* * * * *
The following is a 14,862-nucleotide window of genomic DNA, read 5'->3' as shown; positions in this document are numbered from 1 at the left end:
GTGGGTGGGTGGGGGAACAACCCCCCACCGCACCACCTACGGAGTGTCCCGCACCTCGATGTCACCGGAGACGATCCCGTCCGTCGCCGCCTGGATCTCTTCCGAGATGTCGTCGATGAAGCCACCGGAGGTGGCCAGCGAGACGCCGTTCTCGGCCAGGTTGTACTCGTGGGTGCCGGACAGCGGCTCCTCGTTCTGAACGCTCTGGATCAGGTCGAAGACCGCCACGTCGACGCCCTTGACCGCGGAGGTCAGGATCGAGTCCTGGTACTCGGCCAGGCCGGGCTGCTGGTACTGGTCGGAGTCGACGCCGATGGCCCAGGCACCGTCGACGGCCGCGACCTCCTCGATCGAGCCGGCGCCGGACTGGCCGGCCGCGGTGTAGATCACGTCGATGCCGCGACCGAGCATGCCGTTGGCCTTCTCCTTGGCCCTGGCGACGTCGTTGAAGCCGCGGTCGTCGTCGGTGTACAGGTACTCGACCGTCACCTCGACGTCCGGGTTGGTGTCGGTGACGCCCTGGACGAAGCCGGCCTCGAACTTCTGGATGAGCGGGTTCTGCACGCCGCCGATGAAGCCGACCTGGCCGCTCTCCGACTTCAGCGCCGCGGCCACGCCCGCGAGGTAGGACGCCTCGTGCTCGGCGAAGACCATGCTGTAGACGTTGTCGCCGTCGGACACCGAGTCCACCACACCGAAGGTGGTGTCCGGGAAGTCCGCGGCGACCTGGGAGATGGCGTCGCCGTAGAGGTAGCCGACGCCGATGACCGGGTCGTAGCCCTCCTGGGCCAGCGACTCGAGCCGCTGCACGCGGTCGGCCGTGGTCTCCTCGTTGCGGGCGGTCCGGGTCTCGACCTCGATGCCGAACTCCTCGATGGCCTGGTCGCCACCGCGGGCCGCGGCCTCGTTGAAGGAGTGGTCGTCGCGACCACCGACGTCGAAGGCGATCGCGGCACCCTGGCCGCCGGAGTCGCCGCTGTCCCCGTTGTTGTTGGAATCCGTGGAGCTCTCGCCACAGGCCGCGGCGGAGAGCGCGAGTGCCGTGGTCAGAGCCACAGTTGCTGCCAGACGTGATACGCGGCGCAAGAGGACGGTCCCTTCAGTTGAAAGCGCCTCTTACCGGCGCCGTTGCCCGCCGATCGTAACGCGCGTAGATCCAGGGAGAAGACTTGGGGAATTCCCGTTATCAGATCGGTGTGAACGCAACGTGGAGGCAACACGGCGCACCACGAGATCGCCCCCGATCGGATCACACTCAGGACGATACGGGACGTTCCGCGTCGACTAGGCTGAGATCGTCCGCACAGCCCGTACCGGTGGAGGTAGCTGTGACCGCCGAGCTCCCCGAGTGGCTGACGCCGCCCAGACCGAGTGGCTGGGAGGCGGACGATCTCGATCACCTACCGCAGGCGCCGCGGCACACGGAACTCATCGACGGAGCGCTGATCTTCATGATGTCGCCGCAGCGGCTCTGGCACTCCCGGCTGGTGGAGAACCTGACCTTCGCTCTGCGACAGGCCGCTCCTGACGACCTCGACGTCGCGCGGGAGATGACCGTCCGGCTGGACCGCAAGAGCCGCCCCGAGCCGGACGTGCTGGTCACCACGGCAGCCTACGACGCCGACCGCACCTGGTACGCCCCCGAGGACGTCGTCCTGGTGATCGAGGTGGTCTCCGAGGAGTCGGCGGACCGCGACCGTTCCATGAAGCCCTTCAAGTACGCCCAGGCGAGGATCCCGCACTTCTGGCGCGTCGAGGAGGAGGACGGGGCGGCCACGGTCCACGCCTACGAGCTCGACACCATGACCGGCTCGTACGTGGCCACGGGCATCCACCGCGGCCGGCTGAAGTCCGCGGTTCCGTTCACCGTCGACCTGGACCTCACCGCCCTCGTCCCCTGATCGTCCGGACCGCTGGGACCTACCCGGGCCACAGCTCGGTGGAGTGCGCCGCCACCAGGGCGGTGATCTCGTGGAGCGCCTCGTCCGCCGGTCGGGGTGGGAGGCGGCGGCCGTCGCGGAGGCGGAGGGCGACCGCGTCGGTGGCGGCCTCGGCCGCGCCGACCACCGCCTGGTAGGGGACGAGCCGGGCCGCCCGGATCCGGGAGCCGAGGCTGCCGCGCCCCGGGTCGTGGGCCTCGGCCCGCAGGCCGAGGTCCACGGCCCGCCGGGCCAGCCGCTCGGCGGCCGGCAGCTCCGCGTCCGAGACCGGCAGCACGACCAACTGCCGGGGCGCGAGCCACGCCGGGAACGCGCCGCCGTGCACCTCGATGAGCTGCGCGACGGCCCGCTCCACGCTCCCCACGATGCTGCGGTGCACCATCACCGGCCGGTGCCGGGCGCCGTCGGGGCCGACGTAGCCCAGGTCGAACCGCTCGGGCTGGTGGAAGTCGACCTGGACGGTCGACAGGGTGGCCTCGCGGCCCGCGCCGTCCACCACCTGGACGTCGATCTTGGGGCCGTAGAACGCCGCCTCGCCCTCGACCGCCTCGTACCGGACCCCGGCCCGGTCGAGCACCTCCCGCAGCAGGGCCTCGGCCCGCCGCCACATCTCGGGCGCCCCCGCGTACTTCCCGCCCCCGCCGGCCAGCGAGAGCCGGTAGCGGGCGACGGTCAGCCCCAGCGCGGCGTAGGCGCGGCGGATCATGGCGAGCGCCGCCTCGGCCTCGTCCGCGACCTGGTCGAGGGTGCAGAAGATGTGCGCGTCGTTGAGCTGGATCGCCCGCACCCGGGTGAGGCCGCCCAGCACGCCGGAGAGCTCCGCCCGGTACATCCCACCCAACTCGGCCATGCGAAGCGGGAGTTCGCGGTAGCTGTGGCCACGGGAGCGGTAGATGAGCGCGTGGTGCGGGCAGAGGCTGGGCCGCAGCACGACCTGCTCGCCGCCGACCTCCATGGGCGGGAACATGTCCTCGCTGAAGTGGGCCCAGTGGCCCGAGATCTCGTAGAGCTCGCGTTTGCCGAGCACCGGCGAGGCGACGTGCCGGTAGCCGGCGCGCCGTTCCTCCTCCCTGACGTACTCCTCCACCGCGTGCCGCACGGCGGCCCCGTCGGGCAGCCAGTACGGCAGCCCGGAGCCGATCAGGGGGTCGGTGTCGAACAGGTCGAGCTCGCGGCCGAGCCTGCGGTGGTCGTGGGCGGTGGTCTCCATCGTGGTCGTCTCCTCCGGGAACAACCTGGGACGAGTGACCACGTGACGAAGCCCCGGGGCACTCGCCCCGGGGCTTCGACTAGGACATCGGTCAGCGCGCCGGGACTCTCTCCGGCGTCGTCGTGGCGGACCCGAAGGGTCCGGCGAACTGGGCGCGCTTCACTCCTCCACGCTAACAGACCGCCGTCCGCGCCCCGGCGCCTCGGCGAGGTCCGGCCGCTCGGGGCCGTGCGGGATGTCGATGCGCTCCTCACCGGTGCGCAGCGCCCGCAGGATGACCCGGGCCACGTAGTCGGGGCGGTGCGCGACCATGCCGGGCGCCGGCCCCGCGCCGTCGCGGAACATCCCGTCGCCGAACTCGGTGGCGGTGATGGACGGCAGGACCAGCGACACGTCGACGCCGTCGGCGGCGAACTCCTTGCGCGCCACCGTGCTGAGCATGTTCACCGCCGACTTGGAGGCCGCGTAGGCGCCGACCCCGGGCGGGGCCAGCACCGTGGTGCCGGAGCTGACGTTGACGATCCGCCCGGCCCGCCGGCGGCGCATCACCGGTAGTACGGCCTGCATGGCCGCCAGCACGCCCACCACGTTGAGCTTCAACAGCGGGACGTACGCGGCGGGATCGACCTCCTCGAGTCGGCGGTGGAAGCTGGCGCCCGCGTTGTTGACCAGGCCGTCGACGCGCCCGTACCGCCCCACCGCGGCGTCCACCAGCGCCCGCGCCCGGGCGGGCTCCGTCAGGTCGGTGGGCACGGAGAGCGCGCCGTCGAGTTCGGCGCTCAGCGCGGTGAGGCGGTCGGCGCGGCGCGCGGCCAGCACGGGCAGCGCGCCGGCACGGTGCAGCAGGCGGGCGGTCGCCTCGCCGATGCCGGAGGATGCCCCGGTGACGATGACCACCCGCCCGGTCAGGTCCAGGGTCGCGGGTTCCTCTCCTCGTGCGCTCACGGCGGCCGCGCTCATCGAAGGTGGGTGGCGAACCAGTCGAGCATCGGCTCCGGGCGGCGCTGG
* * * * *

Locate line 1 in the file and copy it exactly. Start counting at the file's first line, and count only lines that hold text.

The following is a 14,862-nucleotide window of genomic DNA, read 5'->3' as shown; positions in this document are numbered from 1 at the left end: